Breaking News Emails

Get breaking news alerts and special reports. The news and stories that matter, delivered weekday mornings.
 / Updated 

As sectarian violence in Iraq continues to spread, the country's citizens are increasingly posting anonymous messages on the mobile app Whisper, according to the company.

Iraqi posts on Whisper, which allows users to post short anonymous messages and receive replies, have spiked, the company told NBC News. The number of Iraqi "whispers" tripled from June 12 to June 13 -- and then doubled from June 13 to June 15.

Sign up for top Technology news delivered direct to your inbox.

"We’re definitely seeing that upward trend continue," Whisper editor-in-chief Neetzan Zimmerman told NBCNews.

Because messages on the app are anonymous, the authenticity of them could not be verified.

He declined to specify how many Whisper posts are coming from Iraq. The spike comes after the Iraqi government reportedly blocked usage of sites like Facebook and Twitter amid a violent insurgence from the militant group Islamic State in Iraq and al-Sham (ISIS).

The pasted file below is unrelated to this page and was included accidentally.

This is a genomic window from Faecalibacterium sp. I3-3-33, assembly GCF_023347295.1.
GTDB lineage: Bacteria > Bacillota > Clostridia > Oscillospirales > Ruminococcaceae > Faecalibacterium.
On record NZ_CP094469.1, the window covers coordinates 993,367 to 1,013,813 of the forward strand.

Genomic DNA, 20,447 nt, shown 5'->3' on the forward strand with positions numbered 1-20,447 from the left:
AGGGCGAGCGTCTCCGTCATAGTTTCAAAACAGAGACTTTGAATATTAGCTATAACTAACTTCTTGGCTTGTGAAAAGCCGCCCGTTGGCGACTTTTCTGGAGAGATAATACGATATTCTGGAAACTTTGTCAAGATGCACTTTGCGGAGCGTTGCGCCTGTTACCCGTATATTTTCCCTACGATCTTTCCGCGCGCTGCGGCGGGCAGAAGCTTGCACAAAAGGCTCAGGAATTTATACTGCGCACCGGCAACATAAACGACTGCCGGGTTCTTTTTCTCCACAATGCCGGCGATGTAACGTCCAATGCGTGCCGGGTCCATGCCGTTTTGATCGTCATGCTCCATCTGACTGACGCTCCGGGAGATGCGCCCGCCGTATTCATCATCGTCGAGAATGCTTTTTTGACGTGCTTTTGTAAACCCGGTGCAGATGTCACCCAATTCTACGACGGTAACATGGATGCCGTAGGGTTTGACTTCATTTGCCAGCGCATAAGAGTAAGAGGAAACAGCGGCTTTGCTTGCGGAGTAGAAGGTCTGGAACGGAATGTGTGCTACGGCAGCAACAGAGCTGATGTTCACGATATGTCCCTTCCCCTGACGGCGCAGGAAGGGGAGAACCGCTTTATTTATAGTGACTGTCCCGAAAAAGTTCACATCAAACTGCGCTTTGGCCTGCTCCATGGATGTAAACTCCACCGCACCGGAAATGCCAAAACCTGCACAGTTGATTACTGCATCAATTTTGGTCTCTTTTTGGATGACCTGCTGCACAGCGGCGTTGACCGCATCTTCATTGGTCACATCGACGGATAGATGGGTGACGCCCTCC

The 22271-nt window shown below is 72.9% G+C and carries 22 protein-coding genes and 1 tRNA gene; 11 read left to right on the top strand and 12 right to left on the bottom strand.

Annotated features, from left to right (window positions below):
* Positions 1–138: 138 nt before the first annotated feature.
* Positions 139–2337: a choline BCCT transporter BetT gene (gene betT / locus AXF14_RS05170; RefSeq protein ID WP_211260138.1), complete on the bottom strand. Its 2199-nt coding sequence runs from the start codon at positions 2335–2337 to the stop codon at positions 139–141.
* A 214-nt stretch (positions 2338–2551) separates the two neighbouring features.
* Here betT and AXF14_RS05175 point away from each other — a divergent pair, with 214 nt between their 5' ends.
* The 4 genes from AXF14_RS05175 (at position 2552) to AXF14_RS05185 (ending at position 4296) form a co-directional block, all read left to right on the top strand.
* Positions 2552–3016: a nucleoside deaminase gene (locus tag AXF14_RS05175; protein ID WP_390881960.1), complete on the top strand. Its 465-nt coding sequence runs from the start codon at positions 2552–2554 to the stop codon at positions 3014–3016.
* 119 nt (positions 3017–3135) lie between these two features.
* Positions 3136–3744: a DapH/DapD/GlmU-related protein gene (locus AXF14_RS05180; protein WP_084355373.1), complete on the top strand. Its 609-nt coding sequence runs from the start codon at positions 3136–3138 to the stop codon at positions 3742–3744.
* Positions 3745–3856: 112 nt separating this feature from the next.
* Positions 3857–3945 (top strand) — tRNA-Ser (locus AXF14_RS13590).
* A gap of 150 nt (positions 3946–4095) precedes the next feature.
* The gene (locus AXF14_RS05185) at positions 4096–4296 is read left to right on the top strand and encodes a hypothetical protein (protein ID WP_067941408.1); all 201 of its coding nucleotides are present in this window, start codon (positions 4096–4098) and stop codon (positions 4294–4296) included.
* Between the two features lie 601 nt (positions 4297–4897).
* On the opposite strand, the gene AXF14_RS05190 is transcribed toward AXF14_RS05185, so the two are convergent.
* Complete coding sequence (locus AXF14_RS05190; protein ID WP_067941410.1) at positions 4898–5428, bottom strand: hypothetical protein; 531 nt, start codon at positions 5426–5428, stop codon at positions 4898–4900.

"We’ve always positioned ourselves as a safe place, and that holds true for anyone -- regardless of whether you’re in Iraq or if you’re in Nebraska,” Zimmerman said.

Zimmerman posted a sample of the Iraqi Whisper posts on his own Twitter account.

But not every Whisper from Iraq relates overtly to the current turmoil, Zimmerman pointed out.

"When we watch the news we get so wrapped up in thinking of Iraq as just this perpetually violent place ... but there’s still people there who are living their life," Zimmerman said. "They’re under stress, but that doesn’t prevent them from expecting another day to come.”

Zimmerman tweeted an Iraqi Whisper post that discussed being gay and single, and another that admitted a desire to try marijuana. But even those two personal posts carried with them undertones of life in a warring nation.